The bipedal Butcher
In “Fearsome croc dominated northern Pangaea” (SN: 4/18/15, p. 16), Ashley Yeager introduced Carnufex carolinensis, also known as the Carolina Butcher. This ancestor of crocodiles reigned as a top predator more than 200 million years ago in what later became North America.
Some readers questioned the illustration that accompanied the story, showing the ancient reptile balancing on its hind limbs. “It looks like it’s gonna fall flat on its face from the weight of its own head,” said commenter johnGPL. Reader Mark S. asked, “If all they found was the skull, spine and arms, how do they know it was bipedal?”
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According to Lindsay Zanno, a paleontologist at the North Carolina Museum of Natural Sciences and a coauthor on the study, researchers aren’t yet sure whether this species got around on two legs. Some of the Carolina Butcher’s close relatives probably walked on their rear limbs while others sprawled on all fours, she says. “We don’t have the hind limbs of Carnufex carolinensis, but we do have a long skull and short upper arm, so we decided to make this animal rearing up on its hind legs in the illustration.”
Nanoparticles washed away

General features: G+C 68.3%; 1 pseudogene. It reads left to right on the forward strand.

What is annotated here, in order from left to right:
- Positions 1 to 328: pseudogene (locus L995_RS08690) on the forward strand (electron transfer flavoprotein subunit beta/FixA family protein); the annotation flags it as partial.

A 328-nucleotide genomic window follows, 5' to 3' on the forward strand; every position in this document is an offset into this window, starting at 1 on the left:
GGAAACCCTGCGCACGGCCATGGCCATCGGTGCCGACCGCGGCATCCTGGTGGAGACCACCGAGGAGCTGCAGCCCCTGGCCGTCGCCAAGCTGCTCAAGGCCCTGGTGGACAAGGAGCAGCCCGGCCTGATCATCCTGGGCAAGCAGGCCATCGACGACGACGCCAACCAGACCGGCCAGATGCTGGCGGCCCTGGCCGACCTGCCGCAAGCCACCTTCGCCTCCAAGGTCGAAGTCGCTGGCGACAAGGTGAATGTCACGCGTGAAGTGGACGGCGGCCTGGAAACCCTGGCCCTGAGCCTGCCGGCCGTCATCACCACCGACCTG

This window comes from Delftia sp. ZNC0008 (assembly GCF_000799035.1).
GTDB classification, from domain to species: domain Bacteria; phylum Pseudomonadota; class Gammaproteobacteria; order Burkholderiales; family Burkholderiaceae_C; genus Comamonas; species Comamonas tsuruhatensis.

Silver nanoparticles embedded in clothing can guard against infectious bacteria, but they’re no match for the washing machine. Some detergents break down these protective particles, as Beth Mole reported in “Suds turn silver nanoparticles in clothes into duds” (SN: 4/18/15, p. 9).
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“I suspect that the silver nanofabrics got rushed into production,” mused John Turner. “When you search the publication servers you find the basic science for making nanosilver fabric was still under way less than eight years ago. Eight years apparently wasn’t enough time to test their idea against real-world scenarios like ‘I always wash my gym duds with two scoops of OxiClean.’ ”
“Stinkin’ rich” (SN: 5/2/15, p. 5) should have said the approximate value of elements in a metric ton of treated sewage sludge was $500, not $500 million.